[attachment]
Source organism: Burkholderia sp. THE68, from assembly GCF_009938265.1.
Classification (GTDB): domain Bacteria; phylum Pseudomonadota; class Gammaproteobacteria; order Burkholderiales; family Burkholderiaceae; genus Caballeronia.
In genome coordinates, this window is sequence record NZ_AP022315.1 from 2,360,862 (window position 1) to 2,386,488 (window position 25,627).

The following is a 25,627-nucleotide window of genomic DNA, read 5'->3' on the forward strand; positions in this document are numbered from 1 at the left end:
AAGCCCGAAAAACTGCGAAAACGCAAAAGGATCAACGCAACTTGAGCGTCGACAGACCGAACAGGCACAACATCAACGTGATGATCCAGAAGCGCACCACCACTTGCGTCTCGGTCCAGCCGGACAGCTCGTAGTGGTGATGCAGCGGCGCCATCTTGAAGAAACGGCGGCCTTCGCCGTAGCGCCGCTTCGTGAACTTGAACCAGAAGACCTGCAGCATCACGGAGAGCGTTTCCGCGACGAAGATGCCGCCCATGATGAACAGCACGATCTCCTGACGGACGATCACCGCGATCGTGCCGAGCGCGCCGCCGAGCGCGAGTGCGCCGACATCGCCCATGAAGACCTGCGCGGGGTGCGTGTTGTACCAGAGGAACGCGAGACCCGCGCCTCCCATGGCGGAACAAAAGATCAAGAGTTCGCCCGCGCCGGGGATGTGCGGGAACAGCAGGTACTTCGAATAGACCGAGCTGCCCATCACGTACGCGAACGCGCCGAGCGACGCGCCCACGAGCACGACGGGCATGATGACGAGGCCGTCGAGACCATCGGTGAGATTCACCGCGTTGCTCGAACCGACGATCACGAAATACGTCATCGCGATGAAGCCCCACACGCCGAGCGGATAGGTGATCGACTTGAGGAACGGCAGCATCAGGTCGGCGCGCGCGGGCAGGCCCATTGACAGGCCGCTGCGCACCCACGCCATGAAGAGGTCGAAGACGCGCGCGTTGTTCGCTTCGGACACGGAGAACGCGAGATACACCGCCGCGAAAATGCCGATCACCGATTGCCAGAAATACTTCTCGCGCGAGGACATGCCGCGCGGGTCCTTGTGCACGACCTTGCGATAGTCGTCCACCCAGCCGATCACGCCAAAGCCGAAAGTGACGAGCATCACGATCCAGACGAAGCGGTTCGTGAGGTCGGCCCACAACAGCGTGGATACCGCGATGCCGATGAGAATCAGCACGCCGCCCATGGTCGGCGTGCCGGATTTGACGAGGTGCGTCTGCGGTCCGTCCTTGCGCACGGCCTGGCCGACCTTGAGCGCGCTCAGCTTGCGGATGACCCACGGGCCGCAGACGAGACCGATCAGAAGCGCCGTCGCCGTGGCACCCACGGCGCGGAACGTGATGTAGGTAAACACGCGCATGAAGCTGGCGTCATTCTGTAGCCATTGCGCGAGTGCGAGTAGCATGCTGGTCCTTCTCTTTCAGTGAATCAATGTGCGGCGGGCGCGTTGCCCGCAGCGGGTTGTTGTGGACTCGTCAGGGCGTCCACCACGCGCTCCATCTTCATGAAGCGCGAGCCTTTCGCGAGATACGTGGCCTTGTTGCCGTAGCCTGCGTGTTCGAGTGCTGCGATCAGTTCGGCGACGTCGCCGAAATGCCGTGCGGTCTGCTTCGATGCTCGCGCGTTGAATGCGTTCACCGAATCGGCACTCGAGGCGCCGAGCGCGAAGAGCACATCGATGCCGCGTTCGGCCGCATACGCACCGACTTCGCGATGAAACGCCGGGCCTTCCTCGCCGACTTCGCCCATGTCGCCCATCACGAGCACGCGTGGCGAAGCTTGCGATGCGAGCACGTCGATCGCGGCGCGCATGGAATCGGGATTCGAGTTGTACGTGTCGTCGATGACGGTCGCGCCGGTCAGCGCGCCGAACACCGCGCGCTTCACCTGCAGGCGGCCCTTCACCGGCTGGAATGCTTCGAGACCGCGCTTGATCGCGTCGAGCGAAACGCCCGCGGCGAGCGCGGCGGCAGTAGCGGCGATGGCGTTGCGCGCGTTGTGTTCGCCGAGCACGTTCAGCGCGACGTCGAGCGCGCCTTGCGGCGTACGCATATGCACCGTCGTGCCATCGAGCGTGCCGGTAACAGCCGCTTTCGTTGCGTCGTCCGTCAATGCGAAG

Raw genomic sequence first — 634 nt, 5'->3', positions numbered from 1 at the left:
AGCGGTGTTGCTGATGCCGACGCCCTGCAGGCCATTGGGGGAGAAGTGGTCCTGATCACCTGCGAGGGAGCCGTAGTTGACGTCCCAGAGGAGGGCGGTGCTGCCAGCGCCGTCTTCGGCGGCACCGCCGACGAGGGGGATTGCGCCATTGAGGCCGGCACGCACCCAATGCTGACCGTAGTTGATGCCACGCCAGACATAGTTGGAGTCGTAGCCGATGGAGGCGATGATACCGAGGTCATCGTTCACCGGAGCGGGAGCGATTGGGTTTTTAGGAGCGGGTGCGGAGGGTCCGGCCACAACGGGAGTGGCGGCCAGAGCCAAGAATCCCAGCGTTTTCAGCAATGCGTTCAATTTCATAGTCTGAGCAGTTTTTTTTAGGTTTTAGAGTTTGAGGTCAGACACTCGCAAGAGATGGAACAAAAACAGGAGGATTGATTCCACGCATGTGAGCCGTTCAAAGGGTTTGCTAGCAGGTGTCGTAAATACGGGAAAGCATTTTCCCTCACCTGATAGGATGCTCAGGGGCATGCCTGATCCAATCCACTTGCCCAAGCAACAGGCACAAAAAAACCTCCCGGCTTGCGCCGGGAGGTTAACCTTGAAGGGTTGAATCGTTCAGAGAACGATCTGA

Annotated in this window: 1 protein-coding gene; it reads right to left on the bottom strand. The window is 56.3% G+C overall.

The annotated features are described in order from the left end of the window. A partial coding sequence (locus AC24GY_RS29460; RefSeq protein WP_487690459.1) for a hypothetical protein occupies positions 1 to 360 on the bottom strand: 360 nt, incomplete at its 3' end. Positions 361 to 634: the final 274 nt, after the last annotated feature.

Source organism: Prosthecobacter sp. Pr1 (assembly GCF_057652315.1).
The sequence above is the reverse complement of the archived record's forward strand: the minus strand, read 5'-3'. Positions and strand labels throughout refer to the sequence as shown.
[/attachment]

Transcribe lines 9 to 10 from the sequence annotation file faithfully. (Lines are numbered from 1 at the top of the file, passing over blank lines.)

The annotated features are described in order from the left end of the window. A partial coding sequence (locus AC24GY_RS29460; RefSeq protein WP_487690459.1) for a hypothetical protein occupies positions 1 to 360 on the bottom strand: 360 nt, incomplete at its 3' end. Positions 361 to 634: the final 274 nt, after the last annotated feature.

Source organism: Prosthecobacter sp. Pr1 (assembly GCF_057652315.1).